A slob boyfriend, a woman’s staunch parents who are meeting her fiancé, and a wife’s embarrassing online grammar.
I have a new boyfriend, nice guy, everything’s great. We’ve been seeing each other for a month or so and I was finally allowed into his apartment. All I could say was, “Wow.”
He warned me that he’s a slob, but this was beyond anything I expected. It was shocking, gross, maybe even a little bit disturbing. About the most positive thing I can say is that he doesn’t own any pets so there was no animal waste or carcasses. Beyond that, there was a little bit of everything.
He is a nice, responsible, successful young man in every way. We’re in our late twenties and he’s a new lawyer! But slob doesn’t begin to describe it.
What do you think? Is this a “phase” some men go through, or what? Our relationship is really new, but I like him a lot. Can I envision a future that doesn’t involve wading through drifts of newspapers, laundry (dirty and clean), and magazines, which, by the way, he sleeps atop?
Yes, you can. I know this first-hand. I don’t know if it’s a male thing (that’s a little disingenuous: I suspect it is), but the conditions you describe would not have been unfamiliar or particularly revolting to my younger, single self. It took the love of a good woman to make me realize, among other things, that dishes are best washed within hours of a meal, not days.
So yeah, a slovenly bachelor can indeed mature into a fastidious housekeeper, if he’s motivated to do so. What was your boyfriend’s attitude when he brought you into his home? Was he apologetic for the state it was in, or was he oblivious? That may reveal how receptive he will be to cleaning up his act a bit. I think a lot of guys would like to live in a neat environment, but without someone to provide a little gentle prodding, it’s just not a priority. (Then again, some guys, as well as some women, are just inveterate slobs.) This is something you should talk with him about.
Something else to consider is the fact that the conditions you describe can be a sign of a mental illness that makes it exceedingly difficult for people to part with things the rest of us throw away. I really don’t get the impression that describes your boyfriend, but it’s something to keep in the back of your mind as you discuss this with him. To me, he just sounds messy. His current living conditions by no means preclude a neater future, though.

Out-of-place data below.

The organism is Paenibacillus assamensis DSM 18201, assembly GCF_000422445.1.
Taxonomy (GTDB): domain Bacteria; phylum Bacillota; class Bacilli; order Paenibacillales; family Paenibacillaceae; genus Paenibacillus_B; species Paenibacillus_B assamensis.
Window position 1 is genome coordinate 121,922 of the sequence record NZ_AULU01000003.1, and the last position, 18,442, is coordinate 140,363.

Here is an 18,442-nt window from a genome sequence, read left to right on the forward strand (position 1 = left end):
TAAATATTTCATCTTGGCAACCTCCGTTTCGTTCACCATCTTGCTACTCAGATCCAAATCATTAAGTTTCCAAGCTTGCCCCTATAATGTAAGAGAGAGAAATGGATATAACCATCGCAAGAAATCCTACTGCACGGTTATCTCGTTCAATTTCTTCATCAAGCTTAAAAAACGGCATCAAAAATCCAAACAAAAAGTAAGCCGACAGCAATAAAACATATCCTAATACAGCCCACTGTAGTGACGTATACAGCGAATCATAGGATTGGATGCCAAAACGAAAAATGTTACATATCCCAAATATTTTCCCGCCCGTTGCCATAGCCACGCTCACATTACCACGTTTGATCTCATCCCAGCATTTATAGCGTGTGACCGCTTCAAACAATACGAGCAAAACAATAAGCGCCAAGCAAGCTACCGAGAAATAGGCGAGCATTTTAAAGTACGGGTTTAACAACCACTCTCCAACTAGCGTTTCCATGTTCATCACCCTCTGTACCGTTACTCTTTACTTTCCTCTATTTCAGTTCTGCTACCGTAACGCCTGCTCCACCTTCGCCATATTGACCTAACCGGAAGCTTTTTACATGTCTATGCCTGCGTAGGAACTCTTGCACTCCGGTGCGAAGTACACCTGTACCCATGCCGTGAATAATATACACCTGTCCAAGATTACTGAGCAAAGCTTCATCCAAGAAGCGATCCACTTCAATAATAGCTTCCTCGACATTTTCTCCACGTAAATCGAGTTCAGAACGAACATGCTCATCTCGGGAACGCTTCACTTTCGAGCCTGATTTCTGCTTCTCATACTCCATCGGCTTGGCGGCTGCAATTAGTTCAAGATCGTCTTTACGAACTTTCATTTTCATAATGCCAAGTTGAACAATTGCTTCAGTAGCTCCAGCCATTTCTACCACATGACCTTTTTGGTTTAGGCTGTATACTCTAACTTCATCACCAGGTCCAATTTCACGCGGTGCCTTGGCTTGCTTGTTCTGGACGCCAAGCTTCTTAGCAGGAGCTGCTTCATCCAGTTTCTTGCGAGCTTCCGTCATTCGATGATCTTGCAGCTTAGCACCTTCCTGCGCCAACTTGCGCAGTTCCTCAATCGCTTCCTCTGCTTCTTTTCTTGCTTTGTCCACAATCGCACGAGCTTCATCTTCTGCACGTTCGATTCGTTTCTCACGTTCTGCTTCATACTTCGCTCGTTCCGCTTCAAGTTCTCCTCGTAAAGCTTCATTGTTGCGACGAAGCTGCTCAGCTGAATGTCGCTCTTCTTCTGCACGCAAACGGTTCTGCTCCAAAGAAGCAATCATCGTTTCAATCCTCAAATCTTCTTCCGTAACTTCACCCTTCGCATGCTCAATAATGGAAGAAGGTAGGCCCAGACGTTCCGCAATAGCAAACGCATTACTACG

I am a woman in my mid-20s. I have been dating a guy for a year now, we’re very much in love, and shortly I will be travelling to the West Coast to introduce him to my parents. And I have every reason to believe they will loathe him.
My parents came to the US shortly before they started a family and they are, by American standards, extremely old-fashioned, rigid, and closed-minded. In the culture from which they came, arranged marriages are very common. I think they decided to forego this approach as a concession to the ways of their adopted country, but they have assumed — it’s more than an assumption; it’s inconceivable to them I would do anything else — that I would marry a man of my faith and cultural background. Another aspect of our culture is to defer unquestioningly to one’s parents in matters like this. It will be the very height of shame that I am marrying a man who is basically the opposite of who I “should” marry, and they are powerless to persuade me to do otherwise. The fact that he is a loving, kind, loyal, thoughtful, and gentle partner and friend will mean nothing to them. I am not exaggerating in saying this may lead to a permanent, irreparable rift between us.
I cannot tell you how much I dread this trip. Any words of encouragement?
Daughter, For Now